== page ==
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whiskey cherry

Whiskey Cherry bounce, a delicious infusion of sour or sweet cherries, alcohol and sugar, and preserved for drinking during the darker months, was originally created as a way to tastily use the seasonal fresh cherry harvest. Michigan cherry farmers traditionally put by some of their sour cherries this way to enjoy later. Technically a cordial, the liqueur is rather simple to prepare at home, and although true fruit flavor can be difficult to capture, most bounce consumed is the homemade version.

Mammoth Distilling in northern Michigan makes a delicious 48-proof version from tart Montmorency cherries. They include some of the pits in the maceration process, an addition that deepens the flavor, adding an almondy note from the kernels (known in French as noyaux). Stone fruit pits (peaches, apricots, cherries, etc) contain that intense, bitter almond extract flavor familiar from drinks like amaretto, which adds complexity to the final product.

Mammoth Distilling was founded in 2013 by Chad Munger and his wife, Tracy Hickman. Longtime Chicagoans but Michiganders by birth, they sought a way to become more a part of the community in Torch Lake, Mich., where they hoped to retire. Starting a small business seemed like a great way to do it. Located on the 45th parallel, just like the famous eau de viedistilleries in France, the region is packed with fruit trees, and Munger and Hickman envisioned a “destination distillery.”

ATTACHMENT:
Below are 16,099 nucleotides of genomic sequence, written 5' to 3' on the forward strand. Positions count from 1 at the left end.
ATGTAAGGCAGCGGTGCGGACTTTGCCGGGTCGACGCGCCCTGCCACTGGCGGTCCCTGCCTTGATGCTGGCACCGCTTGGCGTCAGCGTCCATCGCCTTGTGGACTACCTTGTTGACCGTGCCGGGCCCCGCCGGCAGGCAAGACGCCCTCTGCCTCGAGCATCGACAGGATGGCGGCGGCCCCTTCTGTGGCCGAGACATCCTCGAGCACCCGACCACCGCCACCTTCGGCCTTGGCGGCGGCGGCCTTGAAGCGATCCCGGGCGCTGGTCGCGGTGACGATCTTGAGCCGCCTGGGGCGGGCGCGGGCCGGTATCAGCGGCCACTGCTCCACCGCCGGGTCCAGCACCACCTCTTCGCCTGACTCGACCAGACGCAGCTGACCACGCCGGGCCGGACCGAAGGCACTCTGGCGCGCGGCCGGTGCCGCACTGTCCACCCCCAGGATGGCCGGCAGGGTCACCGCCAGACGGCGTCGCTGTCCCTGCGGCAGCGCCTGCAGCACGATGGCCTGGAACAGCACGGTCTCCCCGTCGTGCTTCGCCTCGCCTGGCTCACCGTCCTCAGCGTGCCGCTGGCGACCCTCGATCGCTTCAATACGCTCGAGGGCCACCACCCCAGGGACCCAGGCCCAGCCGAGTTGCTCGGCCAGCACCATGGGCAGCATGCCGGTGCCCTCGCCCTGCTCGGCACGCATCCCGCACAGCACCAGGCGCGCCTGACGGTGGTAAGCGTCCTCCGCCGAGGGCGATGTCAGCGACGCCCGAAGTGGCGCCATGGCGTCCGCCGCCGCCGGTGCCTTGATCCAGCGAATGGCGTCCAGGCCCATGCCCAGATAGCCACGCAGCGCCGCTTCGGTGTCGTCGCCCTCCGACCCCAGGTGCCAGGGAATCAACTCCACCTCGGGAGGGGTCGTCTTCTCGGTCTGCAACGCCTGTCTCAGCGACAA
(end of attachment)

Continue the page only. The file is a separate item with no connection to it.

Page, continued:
Mammoth distills a complete line of whiskeys and other liquors (it is best known for its Woolly Rye) and offers tours of the production facility, plus runs tasting rooms in Central Lake and Traverse City. The distillery started making Cherry Bounce, which is not fermented or distilled, because locals kept telling the owners stories about family recipes and fond memories of the drink.

“When you open a distillery, local moonshiners show up at your doorstep about once a week to show you Mason jars of their offerings,” Chad says. That spirit, if you will, convinced Munger it was time to make bounce.

Mammoth takes picked-that-day cherries from Shooks Farm in Torch Lake and soaks them in whiskey for three to four months. In early November, the mixture is crushed up, with the pits left in, and transferred to used bourbon barrels to age for another month or two. It gets spiced, then sweetened with a clove-infused simple syrup to smooth out the flavor.

Cherry Bounce is as much fun to drink as it is to say, and in winter months it can be sipped neat by a fire after dinner or poured over ice cream. It makes a delightful substitute for sweet vermouth in classic cocktails — a cherry Manhattan or Negroni, for instance, or a Martinez. Push the fruity limits a little further by combining the liqueur with rum and lime juice for a Montmorency daiquiri, a northern Michigan version of a Caribbean cocktail.

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